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Hemolytic Transfusion Reaction After Preoperative Prophylactic Blood Transfusion for Sickle Cell Disease in Pregnancy

Proudfit, Christine L. MD1; Atta, Emad MD2; Doyle, Nora M. MD, MPH2

doi: 10.1097/01.AOG.0000258784.61584.f5
Case Reports
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BACKGROUND: Preoperative transfusions are frequently given to prevent morbidity in nonpregnant patients with sickle cell disease. We describe a case of a life-threatening delayed hemolytic transfusion reaction with hyperhemolysis syndrome in pregnancy.

CASE: A multigravida with sickle cell disease underwent prophylactic blood transfusion before repeat cesarean delivery. Her immediate postpartum course was uneventful, but on postoperative day number 6 she presented in grave condition with what was thought initially to be an infection versus crisis. Delayed hemolytic transfusion reaction with hyperhemolysis was ultimately diagnosed.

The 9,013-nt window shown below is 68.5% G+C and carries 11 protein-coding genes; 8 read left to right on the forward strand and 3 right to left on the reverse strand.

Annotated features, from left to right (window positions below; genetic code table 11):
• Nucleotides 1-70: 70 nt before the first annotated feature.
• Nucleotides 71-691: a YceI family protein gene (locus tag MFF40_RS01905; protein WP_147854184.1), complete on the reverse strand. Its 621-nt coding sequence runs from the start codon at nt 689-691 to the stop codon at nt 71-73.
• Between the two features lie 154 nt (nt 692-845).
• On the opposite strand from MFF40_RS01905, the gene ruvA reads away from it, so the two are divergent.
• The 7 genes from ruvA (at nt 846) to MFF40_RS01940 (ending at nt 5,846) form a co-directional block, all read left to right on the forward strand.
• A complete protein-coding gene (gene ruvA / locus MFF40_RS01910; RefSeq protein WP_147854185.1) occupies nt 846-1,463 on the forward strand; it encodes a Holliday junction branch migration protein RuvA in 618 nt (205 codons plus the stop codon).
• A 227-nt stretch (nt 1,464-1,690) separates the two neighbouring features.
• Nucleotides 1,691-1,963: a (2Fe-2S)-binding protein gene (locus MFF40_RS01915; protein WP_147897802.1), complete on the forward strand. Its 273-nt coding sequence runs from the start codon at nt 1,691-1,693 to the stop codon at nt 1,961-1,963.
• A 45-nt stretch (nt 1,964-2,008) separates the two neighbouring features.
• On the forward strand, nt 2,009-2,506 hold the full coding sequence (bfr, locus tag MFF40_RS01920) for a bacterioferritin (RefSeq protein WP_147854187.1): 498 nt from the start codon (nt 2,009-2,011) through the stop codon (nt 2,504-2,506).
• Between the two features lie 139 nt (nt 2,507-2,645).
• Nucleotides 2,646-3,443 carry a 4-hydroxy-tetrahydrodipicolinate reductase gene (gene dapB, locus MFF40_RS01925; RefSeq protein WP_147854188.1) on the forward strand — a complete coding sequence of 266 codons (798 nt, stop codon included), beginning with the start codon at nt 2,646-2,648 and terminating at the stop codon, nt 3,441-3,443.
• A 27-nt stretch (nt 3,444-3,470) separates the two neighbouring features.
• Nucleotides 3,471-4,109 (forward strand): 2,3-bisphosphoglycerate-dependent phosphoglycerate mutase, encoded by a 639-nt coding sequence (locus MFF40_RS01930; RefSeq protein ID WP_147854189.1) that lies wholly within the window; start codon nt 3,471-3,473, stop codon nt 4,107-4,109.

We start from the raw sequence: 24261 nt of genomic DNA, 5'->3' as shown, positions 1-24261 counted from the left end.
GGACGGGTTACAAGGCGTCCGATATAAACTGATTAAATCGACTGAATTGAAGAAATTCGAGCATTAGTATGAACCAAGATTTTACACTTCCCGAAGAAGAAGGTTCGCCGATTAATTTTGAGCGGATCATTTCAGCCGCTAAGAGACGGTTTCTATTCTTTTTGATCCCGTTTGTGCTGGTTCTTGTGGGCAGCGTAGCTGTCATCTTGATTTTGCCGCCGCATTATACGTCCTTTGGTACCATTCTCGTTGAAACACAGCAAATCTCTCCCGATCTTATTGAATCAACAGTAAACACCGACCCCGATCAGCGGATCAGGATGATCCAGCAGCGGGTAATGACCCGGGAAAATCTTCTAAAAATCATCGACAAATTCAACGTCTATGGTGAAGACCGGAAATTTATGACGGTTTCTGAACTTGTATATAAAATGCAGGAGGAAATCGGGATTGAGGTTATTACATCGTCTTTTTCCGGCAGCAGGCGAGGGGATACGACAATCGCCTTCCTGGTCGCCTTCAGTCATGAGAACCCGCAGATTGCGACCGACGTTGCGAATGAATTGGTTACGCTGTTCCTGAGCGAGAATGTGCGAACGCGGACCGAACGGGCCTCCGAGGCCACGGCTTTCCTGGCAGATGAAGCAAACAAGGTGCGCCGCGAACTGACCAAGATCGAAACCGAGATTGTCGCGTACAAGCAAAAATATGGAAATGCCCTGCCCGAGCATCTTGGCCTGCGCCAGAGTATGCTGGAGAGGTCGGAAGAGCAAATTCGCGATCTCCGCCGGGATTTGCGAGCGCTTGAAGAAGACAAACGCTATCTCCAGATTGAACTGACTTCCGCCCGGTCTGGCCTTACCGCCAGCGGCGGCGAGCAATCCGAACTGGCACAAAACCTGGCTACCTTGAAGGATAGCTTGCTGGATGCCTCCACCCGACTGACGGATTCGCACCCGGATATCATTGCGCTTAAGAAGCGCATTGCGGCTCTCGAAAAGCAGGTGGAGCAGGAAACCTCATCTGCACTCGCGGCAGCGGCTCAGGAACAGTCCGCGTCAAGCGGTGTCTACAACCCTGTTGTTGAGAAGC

CONCLUSION: In the gravida with sickle cell disease and known multiple red cell antibodies, blood transfusion may incur a higher risk for delayed transfusion reaction, hyperhemolysis syndrome, and possible death. Blood transfusion should be used cautiously in these patients.

A life-threatening delayed hemolytic transfusion reaction with hyperhemolysis syndrome occurring after a precesarean prophylactic blood transfusion for sickle cell disease in pregnancy is described.

From the 1Department of Gynecology and Obstetrics, and 2Division of Maternal Fetal Medicine, Emory University School of Medicine, Atlanta, Georgia.

Corresponding author: Nora M. Doyle, MD, MPH, MS, 69 Jesse Hill Drive NE, Atlanta, GA 30303; e-mail: ndoyle@emory.edu.

Financial Disclosure The authors have no potential conflicts of interest to disclose.

© 2007 The American College of Obstetricians and Gynecologists